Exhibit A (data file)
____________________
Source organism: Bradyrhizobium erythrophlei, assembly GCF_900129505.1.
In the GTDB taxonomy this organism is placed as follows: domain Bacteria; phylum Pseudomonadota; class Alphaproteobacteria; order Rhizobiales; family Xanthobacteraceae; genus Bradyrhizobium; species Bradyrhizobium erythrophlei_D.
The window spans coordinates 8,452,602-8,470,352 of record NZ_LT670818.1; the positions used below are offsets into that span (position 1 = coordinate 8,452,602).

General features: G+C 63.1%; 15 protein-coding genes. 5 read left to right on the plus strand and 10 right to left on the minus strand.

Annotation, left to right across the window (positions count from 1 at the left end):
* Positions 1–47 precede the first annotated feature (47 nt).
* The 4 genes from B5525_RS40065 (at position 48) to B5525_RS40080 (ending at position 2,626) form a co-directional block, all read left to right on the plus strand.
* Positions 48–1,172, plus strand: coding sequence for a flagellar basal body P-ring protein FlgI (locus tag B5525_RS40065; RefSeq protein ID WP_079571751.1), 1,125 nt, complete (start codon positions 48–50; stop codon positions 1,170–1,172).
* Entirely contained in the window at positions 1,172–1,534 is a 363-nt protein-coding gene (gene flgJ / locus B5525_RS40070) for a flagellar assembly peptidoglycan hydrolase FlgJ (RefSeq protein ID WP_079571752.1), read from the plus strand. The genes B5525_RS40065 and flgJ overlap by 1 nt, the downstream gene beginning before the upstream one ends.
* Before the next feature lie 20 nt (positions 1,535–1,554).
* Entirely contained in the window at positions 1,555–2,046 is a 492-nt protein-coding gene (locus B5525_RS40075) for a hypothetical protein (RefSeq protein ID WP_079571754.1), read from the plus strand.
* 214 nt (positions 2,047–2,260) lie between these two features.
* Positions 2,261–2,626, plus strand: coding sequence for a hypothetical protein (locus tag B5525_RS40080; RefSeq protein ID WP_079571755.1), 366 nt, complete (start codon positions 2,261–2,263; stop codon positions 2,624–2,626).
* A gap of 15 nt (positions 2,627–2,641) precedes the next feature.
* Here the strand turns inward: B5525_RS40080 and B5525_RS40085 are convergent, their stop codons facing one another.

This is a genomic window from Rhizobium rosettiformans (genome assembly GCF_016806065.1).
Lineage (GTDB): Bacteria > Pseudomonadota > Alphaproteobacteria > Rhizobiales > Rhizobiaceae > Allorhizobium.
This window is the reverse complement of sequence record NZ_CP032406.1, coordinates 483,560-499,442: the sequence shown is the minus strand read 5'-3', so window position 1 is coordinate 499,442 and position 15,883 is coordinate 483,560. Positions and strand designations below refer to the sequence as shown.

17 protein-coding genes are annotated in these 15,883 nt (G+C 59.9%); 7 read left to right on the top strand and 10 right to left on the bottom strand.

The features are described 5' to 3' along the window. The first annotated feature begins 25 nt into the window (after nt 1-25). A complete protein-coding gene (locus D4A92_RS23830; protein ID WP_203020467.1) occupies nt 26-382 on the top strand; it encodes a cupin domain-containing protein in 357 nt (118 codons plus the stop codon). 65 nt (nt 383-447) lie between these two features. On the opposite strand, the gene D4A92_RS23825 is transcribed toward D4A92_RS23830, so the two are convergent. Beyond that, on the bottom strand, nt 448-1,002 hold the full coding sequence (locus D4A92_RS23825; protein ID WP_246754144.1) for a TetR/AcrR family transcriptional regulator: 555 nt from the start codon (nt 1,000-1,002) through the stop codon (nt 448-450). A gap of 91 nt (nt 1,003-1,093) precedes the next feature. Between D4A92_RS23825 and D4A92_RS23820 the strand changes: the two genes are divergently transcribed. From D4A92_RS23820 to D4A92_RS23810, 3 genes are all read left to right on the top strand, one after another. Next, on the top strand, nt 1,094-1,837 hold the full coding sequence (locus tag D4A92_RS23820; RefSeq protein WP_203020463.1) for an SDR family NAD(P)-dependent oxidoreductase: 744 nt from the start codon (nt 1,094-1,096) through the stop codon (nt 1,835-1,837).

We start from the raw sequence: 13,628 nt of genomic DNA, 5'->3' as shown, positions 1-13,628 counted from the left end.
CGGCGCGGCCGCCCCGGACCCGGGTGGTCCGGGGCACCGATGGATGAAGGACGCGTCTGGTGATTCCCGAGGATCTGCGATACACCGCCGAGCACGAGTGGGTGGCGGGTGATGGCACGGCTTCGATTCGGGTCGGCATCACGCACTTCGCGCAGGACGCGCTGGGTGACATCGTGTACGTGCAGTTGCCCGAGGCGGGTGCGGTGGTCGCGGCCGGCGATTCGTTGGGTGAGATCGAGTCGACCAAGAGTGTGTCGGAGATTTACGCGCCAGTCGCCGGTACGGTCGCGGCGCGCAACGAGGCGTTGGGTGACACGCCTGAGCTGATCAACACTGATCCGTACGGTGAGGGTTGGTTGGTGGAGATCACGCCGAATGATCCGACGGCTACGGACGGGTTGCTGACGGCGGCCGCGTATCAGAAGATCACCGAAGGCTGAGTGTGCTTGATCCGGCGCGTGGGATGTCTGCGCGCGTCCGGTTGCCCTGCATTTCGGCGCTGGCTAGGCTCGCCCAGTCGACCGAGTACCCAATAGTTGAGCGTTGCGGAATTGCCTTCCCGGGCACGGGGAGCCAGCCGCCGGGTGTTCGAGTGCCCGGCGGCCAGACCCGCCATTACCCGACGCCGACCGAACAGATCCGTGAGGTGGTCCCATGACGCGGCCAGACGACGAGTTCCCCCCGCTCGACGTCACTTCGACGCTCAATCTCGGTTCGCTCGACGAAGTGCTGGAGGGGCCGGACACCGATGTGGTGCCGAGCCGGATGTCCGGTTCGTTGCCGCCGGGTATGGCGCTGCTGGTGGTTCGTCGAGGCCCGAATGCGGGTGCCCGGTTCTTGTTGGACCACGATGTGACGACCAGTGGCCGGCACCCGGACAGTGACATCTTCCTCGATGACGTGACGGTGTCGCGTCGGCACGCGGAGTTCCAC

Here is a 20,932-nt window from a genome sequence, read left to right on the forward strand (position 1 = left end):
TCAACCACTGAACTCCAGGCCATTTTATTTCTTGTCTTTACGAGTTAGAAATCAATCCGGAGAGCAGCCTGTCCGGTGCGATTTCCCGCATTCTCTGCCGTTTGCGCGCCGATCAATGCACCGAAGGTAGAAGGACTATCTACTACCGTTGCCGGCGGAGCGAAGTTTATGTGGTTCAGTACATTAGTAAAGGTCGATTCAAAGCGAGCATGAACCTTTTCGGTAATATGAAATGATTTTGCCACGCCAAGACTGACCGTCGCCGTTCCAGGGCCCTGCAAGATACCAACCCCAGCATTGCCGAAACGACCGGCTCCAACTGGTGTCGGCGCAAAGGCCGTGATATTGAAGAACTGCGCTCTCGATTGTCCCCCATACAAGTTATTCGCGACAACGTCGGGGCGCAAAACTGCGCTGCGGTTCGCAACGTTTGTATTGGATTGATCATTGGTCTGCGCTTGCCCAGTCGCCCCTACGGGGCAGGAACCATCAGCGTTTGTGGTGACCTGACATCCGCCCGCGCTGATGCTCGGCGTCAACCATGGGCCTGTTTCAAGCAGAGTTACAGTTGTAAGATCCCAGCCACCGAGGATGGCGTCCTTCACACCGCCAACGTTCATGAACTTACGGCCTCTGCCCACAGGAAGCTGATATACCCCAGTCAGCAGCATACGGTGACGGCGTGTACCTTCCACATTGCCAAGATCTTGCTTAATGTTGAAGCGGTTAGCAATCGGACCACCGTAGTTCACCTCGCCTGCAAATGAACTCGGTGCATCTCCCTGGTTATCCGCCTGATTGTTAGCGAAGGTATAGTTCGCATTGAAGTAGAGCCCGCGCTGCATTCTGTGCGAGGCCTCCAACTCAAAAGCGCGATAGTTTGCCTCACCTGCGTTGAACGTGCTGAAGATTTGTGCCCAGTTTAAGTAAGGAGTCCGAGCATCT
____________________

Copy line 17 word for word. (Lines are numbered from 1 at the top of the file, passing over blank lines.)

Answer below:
Lineage (GTDB): Bacteria > Pseudomonadota > Alphaproteobacteria > Rhizobiales > Rhizobiaceae > Allorhizobium.